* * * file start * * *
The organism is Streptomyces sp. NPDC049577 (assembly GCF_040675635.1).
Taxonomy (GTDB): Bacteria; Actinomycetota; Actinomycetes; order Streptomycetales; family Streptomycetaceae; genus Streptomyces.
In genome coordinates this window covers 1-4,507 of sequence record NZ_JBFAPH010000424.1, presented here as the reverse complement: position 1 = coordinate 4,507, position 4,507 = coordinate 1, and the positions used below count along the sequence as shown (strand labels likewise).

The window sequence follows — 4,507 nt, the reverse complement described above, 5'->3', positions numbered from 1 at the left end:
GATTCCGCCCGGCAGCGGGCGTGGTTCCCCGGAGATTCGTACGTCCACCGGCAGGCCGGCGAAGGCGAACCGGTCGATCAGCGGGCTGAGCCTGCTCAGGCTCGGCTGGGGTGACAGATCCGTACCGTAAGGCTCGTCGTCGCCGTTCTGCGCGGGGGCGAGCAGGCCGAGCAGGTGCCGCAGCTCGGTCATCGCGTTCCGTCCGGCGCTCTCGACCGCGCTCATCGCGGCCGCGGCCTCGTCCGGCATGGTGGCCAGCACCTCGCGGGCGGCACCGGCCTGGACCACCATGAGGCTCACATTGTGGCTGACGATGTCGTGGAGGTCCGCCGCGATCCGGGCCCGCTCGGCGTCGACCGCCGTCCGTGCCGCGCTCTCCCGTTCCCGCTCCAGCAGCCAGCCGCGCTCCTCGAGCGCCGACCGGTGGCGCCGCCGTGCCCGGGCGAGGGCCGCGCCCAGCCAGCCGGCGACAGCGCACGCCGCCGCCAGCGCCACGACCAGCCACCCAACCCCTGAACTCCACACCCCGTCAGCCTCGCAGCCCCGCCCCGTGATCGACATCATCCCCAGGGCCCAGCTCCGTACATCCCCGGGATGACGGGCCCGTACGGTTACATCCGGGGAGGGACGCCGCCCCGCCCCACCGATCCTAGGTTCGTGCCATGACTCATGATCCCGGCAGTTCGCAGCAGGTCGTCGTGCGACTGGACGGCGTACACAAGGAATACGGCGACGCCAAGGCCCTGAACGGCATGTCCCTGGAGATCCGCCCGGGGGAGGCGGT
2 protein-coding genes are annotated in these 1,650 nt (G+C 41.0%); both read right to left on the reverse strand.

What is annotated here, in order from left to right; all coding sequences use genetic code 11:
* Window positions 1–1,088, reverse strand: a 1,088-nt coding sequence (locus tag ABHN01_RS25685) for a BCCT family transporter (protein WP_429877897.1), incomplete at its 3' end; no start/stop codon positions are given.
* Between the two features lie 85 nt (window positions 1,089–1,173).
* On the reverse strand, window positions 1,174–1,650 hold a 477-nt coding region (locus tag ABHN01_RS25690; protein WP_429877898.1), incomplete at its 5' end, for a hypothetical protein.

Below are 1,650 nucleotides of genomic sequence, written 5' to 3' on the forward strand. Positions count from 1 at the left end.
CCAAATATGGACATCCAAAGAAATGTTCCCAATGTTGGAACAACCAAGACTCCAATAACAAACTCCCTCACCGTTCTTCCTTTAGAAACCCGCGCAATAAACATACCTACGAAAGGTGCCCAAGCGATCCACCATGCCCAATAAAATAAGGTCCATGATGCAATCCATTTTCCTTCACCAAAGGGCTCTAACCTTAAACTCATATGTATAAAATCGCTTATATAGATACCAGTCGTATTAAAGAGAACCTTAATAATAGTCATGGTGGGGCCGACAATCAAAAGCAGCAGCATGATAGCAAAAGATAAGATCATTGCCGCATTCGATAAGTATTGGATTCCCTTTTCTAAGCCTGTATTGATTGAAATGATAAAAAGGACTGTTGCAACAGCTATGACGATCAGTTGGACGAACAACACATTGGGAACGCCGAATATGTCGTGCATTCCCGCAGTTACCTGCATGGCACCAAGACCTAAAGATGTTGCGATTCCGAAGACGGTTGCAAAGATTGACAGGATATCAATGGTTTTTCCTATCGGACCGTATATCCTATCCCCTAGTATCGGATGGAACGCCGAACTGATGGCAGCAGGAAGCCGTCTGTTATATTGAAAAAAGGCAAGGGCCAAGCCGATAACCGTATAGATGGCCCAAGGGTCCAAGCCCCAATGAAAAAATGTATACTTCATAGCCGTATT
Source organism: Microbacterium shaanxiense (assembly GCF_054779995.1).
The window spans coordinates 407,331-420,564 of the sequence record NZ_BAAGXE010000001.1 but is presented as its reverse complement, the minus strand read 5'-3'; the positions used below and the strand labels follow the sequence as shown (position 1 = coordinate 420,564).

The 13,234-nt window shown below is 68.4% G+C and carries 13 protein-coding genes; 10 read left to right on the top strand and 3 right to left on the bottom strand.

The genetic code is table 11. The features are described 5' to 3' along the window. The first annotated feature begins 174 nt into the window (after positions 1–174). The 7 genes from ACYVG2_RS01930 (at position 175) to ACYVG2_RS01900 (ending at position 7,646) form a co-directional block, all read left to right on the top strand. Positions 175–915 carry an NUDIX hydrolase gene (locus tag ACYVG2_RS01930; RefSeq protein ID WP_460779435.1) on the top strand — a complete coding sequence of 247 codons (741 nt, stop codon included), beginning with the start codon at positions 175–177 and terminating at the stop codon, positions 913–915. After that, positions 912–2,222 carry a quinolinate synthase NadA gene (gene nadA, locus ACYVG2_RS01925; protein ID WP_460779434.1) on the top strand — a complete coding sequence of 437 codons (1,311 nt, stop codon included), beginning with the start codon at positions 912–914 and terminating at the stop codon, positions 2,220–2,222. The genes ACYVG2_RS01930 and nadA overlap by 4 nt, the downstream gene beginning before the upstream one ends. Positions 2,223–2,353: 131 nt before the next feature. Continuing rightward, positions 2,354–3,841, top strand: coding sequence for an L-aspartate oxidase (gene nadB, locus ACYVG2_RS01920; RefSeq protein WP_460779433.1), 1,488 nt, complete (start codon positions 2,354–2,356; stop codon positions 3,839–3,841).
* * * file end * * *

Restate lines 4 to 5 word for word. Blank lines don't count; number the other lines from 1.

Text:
The window sequence follows — 4,507 nt, the reverse complement described above, 5'->3', positions numbered from 1 at the left end:
GATTCCGCCCGGCAGCGGGCGTGGTTCCCCGGAGATTCGTACGTCCACCGGCAGGCCGGCGAAGGCGAACCGGTCGATCAGCGGGCTGAGCCTGCTCAGGCTCGGCTGGGGTGACAGATCCGTACCGTAAGGCTCGTCGTCGCCGTTCTGCGCGGGGGCGAGCAGGCCGAGCAGGTGCCGCAGCTCGGTCATCGCGTTCCGTCCGGCGCTCTCGACCGCGCTCATCGCGGCCGCGGCCTCGTCCGGCATGGTGGCCAGCACCTCGCGGGCGGCACCGGCCTGGACCACCATGAGGCTCACATTGTGGCTGACGATGTCGTGGAGGTCCGCCGCGATCCGGGCCCGCTCGGCGTCGACCGCCGTCCGTGCCGCGCTCTCCCGTTCCCGCTCCAGCAGCCAGCCGCGCTCCTCGAGCGCCGACCGGTGGCGCCGCCGTGCCCGGGCGAGGGCCGCGCCCAGCCAGCCGGCGACAGCGCACGCCGCCGCCAGCGCCACGACCAGCCACCCAACCCCTGAACTCCACACCCCGTCAGCCTCGCAGCCCCGCCCCGTGATCGACATCATCCCCAGGGCCCAGCTCCGTACATCCCCGGGATGACGGGCCCGTACGGTTACATCCGGGGAGGGACGCCGCCCCGCCCCACCGATCCTAGGTTCGTGCCATGACTCATGATCCCGGCAGTTCGCAGCAGGTCGTCGTGCGACTGGACGGCGTACACAAGGAATACGGCGACGCCAAGGCCCTGAACGGCATGTCCCTGGAGATCCGCCCGGGGGAGGCGGT